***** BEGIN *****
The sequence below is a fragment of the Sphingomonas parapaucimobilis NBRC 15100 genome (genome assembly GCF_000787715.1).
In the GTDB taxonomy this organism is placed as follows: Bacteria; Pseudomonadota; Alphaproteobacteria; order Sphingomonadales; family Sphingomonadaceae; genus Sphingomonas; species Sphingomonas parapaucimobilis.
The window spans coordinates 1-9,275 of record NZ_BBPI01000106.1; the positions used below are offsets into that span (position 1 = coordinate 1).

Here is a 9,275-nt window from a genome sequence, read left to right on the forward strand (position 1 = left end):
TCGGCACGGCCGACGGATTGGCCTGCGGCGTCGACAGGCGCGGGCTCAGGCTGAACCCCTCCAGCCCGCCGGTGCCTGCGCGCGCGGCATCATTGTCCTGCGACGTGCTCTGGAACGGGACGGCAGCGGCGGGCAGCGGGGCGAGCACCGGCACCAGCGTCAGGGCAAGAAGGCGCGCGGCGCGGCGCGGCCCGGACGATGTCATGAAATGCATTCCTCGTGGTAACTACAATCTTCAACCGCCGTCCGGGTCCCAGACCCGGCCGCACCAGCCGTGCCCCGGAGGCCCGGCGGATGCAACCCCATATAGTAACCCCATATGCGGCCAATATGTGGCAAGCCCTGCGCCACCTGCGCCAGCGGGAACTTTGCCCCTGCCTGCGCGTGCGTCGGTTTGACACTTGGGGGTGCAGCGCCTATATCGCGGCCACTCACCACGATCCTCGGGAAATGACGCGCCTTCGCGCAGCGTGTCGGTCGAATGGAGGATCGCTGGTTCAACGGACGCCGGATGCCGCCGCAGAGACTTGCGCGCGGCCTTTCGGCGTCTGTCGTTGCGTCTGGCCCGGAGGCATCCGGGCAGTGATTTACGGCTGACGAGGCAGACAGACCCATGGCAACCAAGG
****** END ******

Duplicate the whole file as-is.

The sequence below is a fragment of the Sphingomonas parapaucimobilis NBRC 15100 genome (genome assembly GCF_000787715.1).
In the GTDB taxonomy this organism is placed as follows: Bacteria; Pseudomonadota; Alphaproteobacteria; order Sphingomonadales; family Sphingomonadaceae; genus Sphingomonas; species Sphingomonas parapaucimobilis.
The window spans coordinates 1-9,275 of record NZ_BBPI01000106.1; the positions used below are offsets into that span (position 1 = coordinate 1).

Here is a 9,275-nt window from a genome sequence, read left to right on the forward strand (position 1 = left end):
TCGGCACGGCCGACGGATTGGCCTGCGGCGTCGACAGGCGCGGGCTCAGGCTGAACCCCTCCAGCCCGCCGGTGCCTGCGCGCGCGGCATCATTGTCCTGCGACGTGCTCTGGAACGGGACGGCAGCGGCGGGCAGCGGGGCGAGCACCGGCACCAGCGTCAGGGCAAGAAGGCGCGCGGCGCGGCGCGGCCCGGACGATGTCATGAAATGCATTCCTCGTGGTAACTACAATCTTCAACCGCCGTCCGGGTCCCAGACCCGGCCGCACCAGCCGTGCCCCGGAGGCCCGGCGGATGCAACCCCATATAGTAACCCCATATGCGGCCAATATGTGGCAAGCCCTGCGCCACCTGCGCCAGCGGGAACTTTGCCCCTGCCTGCGCGTGCGTCGGTTTGACACTTGGGGGTGCAGCGCCTATATCGCGGCCACTCACCACGATCCTCGGGAAATGACGCGCCTTCGCGCAGCGTGTCGGTCGAATGGAGGATCGCTGGTTCAACGGACGCCGGATGCCGCCGCAGAGACTTGCGCGCGGCCTTTCGGCGTCTGTCGTTGCGTCTGGCCCGGAGGCATCCGGGCAGTGATTTACGGCTGACGAGGCAGACAGACCCATGGCAACCAAGG